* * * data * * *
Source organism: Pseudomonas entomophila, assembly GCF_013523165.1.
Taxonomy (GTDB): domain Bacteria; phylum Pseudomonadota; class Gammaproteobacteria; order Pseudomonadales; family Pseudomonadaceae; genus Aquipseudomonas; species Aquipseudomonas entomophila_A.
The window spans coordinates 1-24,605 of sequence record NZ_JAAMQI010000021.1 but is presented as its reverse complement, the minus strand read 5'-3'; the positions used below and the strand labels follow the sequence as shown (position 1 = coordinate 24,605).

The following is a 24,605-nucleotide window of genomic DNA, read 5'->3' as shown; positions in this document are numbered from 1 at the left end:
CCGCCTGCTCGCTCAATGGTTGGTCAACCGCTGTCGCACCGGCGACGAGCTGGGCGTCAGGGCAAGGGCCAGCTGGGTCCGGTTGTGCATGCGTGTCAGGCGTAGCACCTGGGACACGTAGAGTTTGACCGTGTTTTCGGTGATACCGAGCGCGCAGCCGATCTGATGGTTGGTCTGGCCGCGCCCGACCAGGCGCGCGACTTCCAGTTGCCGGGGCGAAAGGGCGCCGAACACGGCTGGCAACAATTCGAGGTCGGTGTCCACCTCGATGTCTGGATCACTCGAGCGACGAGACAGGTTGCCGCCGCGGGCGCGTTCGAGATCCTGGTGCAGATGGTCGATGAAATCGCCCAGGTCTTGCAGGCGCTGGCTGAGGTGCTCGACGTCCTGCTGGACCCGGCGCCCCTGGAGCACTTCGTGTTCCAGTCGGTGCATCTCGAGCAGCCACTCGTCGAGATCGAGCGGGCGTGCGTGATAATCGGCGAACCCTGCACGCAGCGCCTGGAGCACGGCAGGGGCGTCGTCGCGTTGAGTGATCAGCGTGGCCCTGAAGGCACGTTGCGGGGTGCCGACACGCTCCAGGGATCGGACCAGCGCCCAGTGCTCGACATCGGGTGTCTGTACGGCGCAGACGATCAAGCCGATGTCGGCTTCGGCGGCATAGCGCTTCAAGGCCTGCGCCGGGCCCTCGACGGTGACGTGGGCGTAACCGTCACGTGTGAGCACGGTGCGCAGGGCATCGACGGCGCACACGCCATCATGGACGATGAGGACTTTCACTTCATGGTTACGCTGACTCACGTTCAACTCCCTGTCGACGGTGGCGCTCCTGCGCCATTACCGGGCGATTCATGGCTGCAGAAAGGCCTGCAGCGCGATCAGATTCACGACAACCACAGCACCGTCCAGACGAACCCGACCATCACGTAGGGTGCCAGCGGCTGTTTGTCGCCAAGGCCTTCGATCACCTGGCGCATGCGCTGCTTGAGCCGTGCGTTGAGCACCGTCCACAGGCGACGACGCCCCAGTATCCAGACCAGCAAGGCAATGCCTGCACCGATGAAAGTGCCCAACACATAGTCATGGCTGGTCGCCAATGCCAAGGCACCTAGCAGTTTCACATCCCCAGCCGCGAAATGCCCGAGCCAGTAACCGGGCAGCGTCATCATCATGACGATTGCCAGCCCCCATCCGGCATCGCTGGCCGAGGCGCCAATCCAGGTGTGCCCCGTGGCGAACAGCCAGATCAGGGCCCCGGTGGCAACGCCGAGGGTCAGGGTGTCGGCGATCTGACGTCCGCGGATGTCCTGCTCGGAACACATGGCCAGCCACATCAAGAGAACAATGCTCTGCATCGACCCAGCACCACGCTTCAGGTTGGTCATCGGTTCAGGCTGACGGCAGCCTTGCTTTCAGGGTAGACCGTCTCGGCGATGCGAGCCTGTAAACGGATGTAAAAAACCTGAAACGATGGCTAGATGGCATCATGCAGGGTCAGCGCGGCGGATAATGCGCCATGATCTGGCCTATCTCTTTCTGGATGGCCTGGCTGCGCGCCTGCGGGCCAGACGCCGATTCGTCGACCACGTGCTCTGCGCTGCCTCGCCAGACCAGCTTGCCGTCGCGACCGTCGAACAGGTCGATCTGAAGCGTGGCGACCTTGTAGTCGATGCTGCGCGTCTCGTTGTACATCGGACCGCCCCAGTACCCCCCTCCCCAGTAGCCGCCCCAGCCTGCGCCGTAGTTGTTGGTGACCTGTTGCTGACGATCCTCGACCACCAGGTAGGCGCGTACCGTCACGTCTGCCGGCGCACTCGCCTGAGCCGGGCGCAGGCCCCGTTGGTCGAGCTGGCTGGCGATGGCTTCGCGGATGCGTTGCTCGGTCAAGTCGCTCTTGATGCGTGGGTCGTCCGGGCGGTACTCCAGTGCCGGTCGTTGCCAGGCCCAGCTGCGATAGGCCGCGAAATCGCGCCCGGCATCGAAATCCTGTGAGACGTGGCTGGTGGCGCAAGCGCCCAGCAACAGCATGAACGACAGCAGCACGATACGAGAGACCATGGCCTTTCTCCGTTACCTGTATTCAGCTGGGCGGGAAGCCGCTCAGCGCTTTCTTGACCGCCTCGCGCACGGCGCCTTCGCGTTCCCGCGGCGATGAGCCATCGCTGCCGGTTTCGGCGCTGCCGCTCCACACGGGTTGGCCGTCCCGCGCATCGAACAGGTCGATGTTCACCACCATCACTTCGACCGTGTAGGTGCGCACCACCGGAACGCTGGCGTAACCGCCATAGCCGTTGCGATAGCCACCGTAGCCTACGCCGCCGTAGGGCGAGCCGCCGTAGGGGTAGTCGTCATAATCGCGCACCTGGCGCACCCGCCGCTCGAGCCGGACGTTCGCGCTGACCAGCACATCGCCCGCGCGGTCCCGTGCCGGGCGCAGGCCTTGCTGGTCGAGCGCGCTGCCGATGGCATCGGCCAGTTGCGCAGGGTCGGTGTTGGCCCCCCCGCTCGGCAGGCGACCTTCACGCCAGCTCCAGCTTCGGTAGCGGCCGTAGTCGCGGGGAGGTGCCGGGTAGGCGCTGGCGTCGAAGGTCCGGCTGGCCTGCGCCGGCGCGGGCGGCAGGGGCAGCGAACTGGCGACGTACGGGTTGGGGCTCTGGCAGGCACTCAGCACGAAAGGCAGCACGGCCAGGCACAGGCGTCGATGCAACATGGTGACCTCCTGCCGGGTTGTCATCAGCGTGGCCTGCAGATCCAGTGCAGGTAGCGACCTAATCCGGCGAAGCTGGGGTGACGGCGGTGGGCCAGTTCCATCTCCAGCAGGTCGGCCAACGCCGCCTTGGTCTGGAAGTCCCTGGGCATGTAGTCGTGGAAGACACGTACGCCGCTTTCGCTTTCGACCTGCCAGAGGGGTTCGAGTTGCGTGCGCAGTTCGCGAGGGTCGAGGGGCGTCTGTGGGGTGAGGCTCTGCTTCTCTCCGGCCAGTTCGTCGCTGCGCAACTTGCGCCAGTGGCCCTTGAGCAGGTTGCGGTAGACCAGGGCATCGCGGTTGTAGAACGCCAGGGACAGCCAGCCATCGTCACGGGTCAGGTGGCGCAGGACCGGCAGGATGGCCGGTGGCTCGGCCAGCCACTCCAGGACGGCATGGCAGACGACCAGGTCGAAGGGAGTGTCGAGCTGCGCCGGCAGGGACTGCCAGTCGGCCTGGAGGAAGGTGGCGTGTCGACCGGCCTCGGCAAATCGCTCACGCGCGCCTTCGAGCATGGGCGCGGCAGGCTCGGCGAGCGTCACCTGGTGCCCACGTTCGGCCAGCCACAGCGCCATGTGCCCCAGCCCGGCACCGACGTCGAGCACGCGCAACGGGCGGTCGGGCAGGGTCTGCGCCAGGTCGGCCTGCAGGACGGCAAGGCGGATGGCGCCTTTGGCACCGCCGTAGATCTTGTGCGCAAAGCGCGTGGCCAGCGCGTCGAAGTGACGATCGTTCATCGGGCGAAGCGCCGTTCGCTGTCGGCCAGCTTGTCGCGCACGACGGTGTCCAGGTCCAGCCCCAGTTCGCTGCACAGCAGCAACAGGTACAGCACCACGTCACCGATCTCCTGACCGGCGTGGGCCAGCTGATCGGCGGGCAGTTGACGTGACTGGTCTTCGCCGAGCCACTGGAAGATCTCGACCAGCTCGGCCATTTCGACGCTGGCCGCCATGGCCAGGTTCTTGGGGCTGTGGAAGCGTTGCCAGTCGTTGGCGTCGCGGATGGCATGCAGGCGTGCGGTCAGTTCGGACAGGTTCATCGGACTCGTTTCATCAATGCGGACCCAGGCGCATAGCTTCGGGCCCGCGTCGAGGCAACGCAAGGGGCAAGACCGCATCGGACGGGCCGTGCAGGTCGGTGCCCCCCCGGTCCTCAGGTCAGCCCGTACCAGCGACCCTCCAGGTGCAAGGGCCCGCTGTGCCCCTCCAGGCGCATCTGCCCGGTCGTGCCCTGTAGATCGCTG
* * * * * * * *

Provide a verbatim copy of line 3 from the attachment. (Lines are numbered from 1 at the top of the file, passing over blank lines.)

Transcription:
The window spans coordinates 1-24,605 of sequence record NZ_JAAMQI010000021.1 but is presented as its reverse complement, the minus strand read 5'-3'; the positions used below and the strand labels follow the sequence as shown (position 1 = coordinate 24,605).